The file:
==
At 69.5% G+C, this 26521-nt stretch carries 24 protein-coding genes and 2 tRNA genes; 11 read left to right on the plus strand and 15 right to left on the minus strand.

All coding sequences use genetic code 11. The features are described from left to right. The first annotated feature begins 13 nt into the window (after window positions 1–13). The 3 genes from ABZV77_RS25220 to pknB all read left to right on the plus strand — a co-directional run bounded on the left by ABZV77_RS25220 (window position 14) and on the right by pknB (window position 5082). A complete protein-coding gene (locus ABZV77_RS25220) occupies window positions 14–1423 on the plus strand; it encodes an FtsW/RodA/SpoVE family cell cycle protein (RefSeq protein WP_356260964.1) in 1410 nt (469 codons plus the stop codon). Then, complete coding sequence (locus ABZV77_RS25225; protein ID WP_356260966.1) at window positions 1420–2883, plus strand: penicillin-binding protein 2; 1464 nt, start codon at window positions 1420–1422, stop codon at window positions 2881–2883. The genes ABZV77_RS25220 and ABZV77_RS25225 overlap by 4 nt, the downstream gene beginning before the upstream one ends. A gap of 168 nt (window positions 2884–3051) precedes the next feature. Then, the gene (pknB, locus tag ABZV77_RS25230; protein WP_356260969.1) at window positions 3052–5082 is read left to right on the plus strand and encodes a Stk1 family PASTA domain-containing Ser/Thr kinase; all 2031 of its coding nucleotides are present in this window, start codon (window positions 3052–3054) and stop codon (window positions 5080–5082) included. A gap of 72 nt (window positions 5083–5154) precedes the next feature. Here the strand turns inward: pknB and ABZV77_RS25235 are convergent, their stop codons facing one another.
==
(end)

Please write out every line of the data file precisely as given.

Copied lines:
At 69.5% G+C, this 26521-nt stretch carries 24 protein-coding genes and 2 tRNA genes; 11 read left to right on the plus strand and 15 right to left on the minus strand.

All coding sequences use genetic code 11. The features are described from left to right. The first annotated feature begins 13 nt into the window (after window positions 1–13). The 3 genes from ABZV77_RS25220 to pknB all read left to right on the plus strand — a co-directional run bounded on the left by ABZV77_RS25220 (window position 14) and on the right by pknB (window position 5082). A complete protein-coding gene (locus ABZV77_RS25220) occupies window positions 14–1423 on the plus strand; it encodes an FtsW/RodA/SpoVE family cell cycle protein (RefSeq protein WP_356260964.1) in 1410 nt (469 codons plus the stop codon). Then, complete coding sequence (locus ABZV77_RS25225; protein ID WP_356260966.1) at window positions 1420–2883, plus strand: penicillin-binding protein 2; 1464 nt, start codon at window positions 1420–1422, stop codon at window positions 2881–2883. The genes ABZV77_RS25220 and ABZV77_RS25225 overlap by 4 nt, the downstream gene beginning before the upstream one ends. A gap of 168 nt (window positions 2884–3051) precedes the next feature. Then, the gene (pknB, locus tag ABZV77_RS25230; protein WP_356260969.1) at window positions 3052–5082 is read left to right on the plus strand and encodes a Stk1 family PASTA domain-containing Ser/Thr kinase; all 2031 of its coding nucleotides are present in this window, start codon (window positions 3052–3054) and stop codon (window positions 5080–5082) included. A gap of 72 nt (window positions 5083–5154) precedes the next feature. Here the strand turns inward: pknB and ABZV77_RS25235 are convergent, their stop codons facing one another.